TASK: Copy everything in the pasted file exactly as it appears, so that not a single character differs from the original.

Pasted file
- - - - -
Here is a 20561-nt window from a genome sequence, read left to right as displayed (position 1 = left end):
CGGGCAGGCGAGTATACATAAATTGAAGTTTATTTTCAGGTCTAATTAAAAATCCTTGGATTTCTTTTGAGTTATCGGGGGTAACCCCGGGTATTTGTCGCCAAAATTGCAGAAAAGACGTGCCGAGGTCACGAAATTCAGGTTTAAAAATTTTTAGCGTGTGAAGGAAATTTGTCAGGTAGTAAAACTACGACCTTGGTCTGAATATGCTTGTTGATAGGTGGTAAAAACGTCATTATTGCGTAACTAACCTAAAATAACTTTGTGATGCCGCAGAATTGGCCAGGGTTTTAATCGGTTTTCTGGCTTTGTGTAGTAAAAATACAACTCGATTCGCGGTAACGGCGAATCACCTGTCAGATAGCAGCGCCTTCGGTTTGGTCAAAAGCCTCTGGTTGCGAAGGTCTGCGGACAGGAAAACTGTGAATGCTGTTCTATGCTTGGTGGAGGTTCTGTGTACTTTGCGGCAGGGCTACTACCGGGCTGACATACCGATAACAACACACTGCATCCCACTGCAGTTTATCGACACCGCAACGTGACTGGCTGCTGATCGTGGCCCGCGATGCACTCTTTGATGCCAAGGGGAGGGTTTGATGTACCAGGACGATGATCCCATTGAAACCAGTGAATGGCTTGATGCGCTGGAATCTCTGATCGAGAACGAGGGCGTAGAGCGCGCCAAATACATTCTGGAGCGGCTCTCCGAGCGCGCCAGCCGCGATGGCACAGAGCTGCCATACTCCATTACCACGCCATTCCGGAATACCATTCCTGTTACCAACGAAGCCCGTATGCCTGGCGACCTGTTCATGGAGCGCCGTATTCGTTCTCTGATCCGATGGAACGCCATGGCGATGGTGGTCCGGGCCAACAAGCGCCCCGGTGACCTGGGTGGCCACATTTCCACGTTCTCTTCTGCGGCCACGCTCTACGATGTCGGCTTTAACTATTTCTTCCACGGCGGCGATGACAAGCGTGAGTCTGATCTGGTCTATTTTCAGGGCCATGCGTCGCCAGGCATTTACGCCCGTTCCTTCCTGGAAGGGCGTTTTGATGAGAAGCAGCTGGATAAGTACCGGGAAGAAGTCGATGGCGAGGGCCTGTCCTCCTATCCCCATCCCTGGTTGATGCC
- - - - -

Here is a 20561-nt window from a genome sequence, read left to right as displayed (position 1 = left end):
CGGGCAGGCGAGTATACATAAATTGAAGTTTATTTTCAGGTCTAATTAAAAATCCTTGGATTTCTTTTGAGTTATCGGGGGTAACCCCGGGTATTTGTCGCCAAAATTGCAGAAAAGACGTGCCGAGGTCACGAAATTCAGGTTTAAAAATTTTTAGCGTGTGAAGGAAATTTGTCAGGTAGTAAAACTACGACCTTGGTCTGAATATGCTTGTTGATAGGTGGTAAAAACGTCATTATTGCGTAACTAACCTAAAATAACTTTGTGATGCCGCAGAATTGGCCAGGGTTTTAATCGGTTTTCTGGCTTTGTGTAGTAAAAATACAACTCGATTCGCGGTAACGGCGAATCACCTGTCAGATAGCAGCGCCTTCGGTTTGGTCAAAAGCCTCTGGTTGCGAAGGTCTGCGGACAGGAAAACTGTGAATGCTGTTCTATGCTTGGTGGAGGTTCTGTGTACTTTGCGGCAGGGCTACTACCGGGCTGACATACCGATAACAACACACTGCATCCCACTGCAGTTTATCGACACCGCAACGTGACTGGCTGCTGATCGTGGCCCGCGATGCACTCTTTGATGCCAAGGGGAGGGTTTGATGTACCAGGACGATGATCCCATTGAAACCAGTGAATGGCTTGATGCGCTGGAATCTCTGATCGAGAACGAGGGCGTAGAGCGCGCCAAATACATTCTGGAGCGGCTCTCCGAGCGCGCCAGCCGCGATGGCACAGAGCTGCCATACTCCATTACCACGCCATTCCGGAATACCATTCCTGTTACCAACGAAGCCCGTATGCCTGGCGACCTGTTCATGGAGCGCCGTATTCGTTCTCTGATCCGATGGAACGCCATGGCGATGGTGGTCCGGGCCAACAAGCGCCCCGGTGACCTGGGTGGCCACATTTCCACGTTCTCTTCTGCGGCCACGCTCTACGATGTCGGCTTTAACTATTTCTTCCACGGCGGCGATGACAAGCGTGAGTCTGATCTGGTCTATTTTCAGGGCCATGCGTCGCCAGGCATTTACGCCCGTTCCTTCCTGGAAGGGCGTTTTGATGAGAAGCAGCTGGATAAGTACCGGGAAGAAGTCGATGGCGAGGGCCTGTCCTCCTATCCCCATCCCTGGTTGATGCC